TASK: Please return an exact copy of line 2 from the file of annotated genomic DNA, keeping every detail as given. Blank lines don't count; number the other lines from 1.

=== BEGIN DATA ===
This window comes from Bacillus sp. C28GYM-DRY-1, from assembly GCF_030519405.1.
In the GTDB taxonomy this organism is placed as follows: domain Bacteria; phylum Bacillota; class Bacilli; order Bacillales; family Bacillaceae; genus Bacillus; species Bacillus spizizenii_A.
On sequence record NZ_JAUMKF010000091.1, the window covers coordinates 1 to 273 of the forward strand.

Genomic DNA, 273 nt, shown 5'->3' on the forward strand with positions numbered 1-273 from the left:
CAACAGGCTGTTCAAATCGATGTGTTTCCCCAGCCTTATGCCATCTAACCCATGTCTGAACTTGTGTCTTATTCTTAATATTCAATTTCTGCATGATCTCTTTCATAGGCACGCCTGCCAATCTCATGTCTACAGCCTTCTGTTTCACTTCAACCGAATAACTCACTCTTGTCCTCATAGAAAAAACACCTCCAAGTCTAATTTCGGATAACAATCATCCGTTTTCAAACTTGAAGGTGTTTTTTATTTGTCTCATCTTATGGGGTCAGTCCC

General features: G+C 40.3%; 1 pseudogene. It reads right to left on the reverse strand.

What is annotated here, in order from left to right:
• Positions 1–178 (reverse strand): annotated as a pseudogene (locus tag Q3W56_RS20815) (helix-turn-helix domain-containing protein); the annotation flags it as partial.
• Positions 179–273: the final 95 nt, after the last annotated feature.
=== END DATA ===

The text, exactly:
In the GTDB taxonomy this organism is placed as follows: domain Bacteria; phylum Bacillota; class Bacilli; order Bacillales; family Bacillaceae; genus Bacillus; species Bacillus spizizenii_A.